German submarine U-140 (1940)

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For other ships of the same name, see German submarine U-140.
Career (Nazi Germany)
Name: U-140
Ordered: 25 September 1939
Builder: Deutsche Werke, Kiel
Laid down: 16 November 1939
Launched: 28 June 1940
Commissioned: 7 August 1940
Fate: Scuttled, 2 May 1945
General characteristics [1]
Class & type: IID
Displacement: 314 t (309 long tons) surfaced
364 t (358 long tons) submerged
Length: 43.97 m (144 ft 3 in)
Beam: 4.92 m (16 ft 2 in)
Draft: 3.93 m (12 ft 11 in)
Propulsion: 2 × propeller shafts
2 × MWM four-stroke diesel engines, 700 shp (520 kW)
2 × Siemens-Schuckert electric motor, 410 shp (310 kW)
Speed: 12.7 knots (23.5 km/h) surfaced
7.4 knots (13.7 km/h) submerged
Range: 3,450 nautical miles (6,390 km; 3,970 mi) at 12 knots (22 km/h; 14 mph) surfaced
56 nmi (104 km; 64 mi) at 4 knots submerged
Test depth: 80 m (260 ft)
Complement: 3 officers, 22 men
Armament:
Service record
Part of:

Kriegsmarine:
1st U-boat Flotilla (1940–41)

22nd U-boat Flotilla (1941–45)
Commanders: Kptlt. Hans-Peter Hinsch (Aug 1940–Apr 1941)
Kptlt. Hans-Jürgen Hellriegel (Apr–Dec 1941)
Kptlt. Klaus Popp (Dec 1941–Aug 1942)
Kptlt. Albrecht Markert (Sep 1942–Jul 1944)
'Kptlt. Herbert Zeissier (Aug–Nov 1944)
Kptlt. Wolfgang Scherfling (Nov 1944–May 1945)
Operations: One patrol
Victories: Three ships sunk for a total of 13,204 gross register tons (GRT)
One submarine sunk for a total of 206 tons

German submarine U-140 was a Type IID U-boat of Nazi Germany's Kriegsmarine during World War II. She carried out only one combat patrol, but still managed to see action as a training boat in the summer of 1941. Built at the Kiel shipyards during 1939 and 1940, as a Type IID U-boat, she was too small for major operational work in the Atlantic Ocean, which was now required by the Kriegsmarine as the Battle of the Atlantic expanded.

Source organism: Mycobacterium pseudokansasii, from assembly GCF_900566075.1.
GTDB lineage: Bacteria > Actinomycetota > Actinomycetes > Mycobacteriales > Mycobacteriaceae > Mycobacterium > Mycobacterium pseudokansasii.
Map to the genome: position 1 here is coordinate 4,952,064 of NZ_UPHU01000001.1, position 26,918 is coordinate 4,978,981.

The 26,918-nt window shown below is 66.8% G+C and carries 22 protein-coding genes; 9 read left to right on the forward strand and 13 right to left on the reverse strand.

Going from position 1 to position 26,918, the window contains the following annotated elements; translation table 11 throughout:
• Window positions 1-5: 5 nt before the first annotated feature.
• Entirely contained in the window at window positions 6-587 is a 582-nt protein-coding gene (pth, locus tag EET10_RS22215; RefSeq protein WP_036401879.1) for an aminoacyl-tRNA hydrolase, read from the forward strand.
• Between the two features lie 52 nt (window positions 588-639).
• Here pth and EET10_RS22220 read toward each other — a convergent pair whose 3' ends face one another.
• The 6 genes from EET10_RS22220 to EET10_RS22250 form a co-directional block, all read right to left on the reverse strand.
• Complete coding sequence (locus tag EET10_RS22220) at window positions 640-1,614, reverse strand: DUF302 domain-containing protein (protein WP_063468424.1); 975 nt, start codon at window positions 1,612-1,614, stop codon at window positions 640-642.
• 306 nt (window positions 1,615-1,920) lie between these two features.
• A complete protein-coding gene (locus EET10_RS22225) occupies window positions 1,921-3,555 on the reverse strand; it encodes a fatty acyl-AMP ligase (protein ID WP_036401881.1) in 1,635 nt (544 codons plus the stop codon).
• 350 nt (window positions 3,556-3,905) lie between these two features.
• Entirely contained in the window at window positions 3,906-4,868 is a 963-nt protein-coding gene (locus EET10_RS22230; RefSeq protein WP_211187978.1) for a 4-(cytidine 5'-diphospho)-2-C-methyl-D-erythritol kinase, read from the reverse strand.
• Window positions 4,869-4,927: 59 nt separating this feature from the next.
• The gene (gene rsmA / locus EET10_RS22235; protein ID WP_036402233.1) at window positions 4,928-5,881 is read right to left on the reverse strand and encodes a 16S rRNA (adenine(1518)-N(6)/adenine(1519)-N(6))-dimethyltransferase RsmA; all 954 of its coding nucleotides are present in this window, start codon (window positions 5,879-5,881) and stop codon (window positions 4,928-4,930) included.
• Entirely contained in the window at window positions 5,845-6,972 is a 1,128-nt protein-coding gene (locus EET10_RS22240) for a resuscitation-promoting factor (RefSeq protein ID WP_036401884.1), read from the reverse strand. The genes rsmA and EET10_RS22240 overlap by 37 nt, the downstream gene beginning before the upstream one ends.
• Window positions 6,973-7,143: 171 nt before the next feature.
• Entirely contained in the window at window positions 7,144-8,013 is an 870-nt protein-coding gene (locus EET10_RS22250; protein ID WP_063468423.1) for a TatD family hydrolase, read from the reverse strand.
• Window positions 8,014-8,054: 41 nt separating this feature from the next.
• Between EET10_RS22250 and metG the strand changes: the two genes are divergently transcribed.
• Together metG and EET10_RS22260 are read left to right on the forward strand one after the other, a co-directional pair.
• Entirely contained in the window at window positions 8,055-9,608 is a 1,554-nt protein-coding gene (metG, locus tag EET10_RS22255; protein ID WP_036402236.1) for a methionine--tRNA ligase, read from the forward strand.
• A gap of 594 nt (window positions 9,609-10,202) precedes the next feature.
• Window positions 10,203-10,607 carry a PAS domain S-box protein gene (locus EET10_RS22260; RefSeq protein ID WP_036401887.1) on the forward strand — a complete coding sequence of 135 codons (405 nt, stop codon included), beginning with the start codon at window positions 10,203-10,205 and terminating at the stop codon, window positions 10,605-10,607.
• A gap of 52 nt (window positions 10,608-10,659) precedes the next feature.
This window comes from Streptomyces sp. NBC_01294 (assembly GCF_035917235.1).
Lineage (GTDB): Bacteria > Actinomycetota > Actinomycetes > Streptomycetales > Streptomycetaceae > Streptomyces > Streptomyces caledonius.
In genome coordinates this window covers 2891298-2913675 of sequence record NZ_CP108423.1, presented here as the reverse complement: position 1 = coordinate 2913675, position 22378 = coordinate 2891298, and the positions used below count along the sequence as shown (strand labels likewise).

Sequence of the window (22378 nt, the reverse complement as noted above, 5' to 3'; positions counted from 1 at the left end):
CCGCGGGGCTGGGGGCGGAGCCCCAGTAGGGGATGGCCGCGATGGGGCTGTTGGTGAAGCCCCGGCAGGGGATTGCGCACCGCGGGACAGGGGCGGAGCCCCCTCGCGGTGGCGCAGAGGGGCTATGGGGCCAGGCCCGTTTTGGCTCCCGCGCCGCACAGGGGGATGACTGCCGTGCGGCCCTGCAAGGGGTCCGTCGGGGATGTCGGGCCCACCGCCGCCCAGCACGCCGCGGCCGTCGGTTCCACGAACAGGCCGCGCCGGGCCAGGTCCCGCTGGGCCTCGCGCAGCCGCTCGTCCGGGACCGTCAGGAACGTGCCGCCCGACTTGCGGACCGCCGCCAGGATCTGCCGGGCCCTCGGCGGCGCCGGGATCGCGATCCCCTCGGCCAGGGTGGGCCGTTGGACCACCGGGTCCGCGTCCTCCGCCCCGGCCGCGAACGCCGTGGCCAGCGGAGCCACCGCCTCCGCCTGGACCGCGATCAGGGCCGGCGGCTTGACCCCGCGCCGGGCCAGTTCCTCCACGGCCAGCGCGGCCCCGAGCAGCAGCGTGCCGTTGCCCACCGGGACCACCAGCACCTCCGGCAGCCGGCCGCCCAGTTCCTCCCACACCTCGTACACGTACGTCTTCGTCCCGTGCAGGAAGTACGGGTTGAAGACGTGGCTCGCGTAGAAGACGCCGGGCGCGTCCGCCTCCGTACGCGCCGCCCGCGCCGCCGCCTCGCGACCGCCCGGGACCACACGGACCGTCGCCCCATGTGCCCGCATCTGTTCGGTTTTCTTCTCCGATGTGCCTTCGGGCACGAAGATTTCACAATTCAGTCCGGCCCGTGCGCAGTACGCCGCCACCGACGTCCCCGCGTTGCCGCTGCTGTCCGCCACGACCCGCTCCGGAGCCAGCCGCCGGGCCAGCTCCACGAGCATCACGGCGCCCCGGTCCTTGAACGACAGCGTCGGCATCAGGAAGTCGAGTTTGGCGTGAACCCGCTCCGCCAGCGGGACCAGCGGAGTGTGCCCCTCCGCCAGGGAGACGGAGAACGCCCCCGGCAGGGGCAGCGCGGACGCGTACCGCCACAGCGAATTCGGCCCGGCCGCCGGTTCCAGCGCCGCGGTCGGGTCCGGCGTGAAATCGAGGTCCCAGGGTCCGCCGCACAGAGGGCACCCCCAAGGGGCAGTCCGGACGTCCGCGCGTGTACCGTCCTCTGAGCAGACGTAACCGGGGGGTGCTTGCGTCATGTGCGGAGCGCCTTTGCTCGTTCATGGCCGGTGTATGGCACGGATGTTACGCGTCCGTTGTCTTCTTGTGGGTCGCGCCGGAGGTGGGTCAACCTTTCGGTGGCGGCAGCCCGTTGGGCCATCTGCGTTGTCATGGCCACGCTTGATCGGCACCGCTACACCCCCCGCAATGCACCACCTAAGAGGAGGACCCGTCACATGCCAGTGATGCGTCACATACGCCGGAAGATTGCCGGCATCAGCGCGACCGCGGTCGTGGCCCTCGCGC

War patrol[edit]

U-140 only carried out one raiding patrol, under her first captain, Hans-Peter Hinsch. He took her round the north of Scotland in December 1940 following her work-up program, and it was here that she sank her first victim, twelve days into the voyage. Six days later north of Ireland, on 8 December she sank the steel 3-mast barque Penang of neutral Finland, inbound from Stenhouse Bay, South Australia to Cobh in neutral Ireland with a cargo of grain. The Penang and her 18 crew were all lost at 55°15′N 10°09′W / 55.25°N 10.15°W / 55.25; -10.15.[2] Later that day she heard the British freighter Ashcrest broadcast that she needed assistance as her rudder was broken, at 54°35′N 09°20′W / 54.583°N 9.333°W / 54.583; -9.333. U-140 sank Ashcrest with the loss of the entire crew of 37.[3]

She then headed home towards retirement. U-140 was docked, her crew transferred and she was converted into a training boat, designed to operate solely in the Baltic Sea, training submariners for the main U-boat force.

Training boat[edit]

It was during this onerous yet necessary duty that her new captain, Hans-Jürgen Hellriegel, found himself facing a small Soviet submarine on the surface, well into the Baltic, a month after the invasion of the Soviet Union. In a careful attack, U-140 torpedoed and sank her rival with his scratch crew of new recruits. Orders had been pushing U-140 further into the Baltic during the preceding months, with the hope that she might achieve just such a victory.

Following this excitement, U-140 returned to training duties, which she continued for the remainder of the war without further incident, save in the final months, when she was transferred to Wilhelmshaven in a general shipment of equipment and personnel to the West. It was there, on the 2 May 1945 in Jade Bay, that U-140 was scuttled by her crew to prevent her seizure by the advancing British forces. Post-war she was raised and scrapped.

Summary of Raiding Career[edit]

Date Ship Nationality Tonnage Fate
2 December 1940 Victoria City  United Kingdom 4,739 Sunk
8 December 1940 Penang  Finland 2,816 Sunk
8 December 1940 Ashcrest  United Kingdom 5,652 Sunk
21 July 1941 Submarine M-94  Soviet Navy 206 Sunk

References[edit]

Notes
  1. ^ Gröner 1985, p. 67.
  2. ^ "Penang". Ships hit by U-boats. Retrieved 29 April 2010. 
  3. ^ "Ashcrest". Ships hit by U-boats. Retrieved 29 April 2010. 
Bibliography
  • Busch, Rainer; Röll, Hans-Joachim (1999). Deutsche U-Boot-Verluste von September 1939 bis Mai 1945. Der U-Boot-Krieg (in German) IV (Hamburg, Berlin, Bonn: Mittler). ISBN 3-8132-0514-2. 
  • Gröner, Erich (1985). U-Boote, Hilfskreuzer, Minenschiffe, Netzleger, Sperrbrecher. Die deutschen Kriegsschiffe 1815-1945 (in German) III (Koblenz: Bernard & Graefe). ISBN 3-7637-4802-4. 
  • Sharpe, Peter (1998). U-Boat Fact File. Midland Publishing. ISBN 1-85780-072-9. 

External links[edit]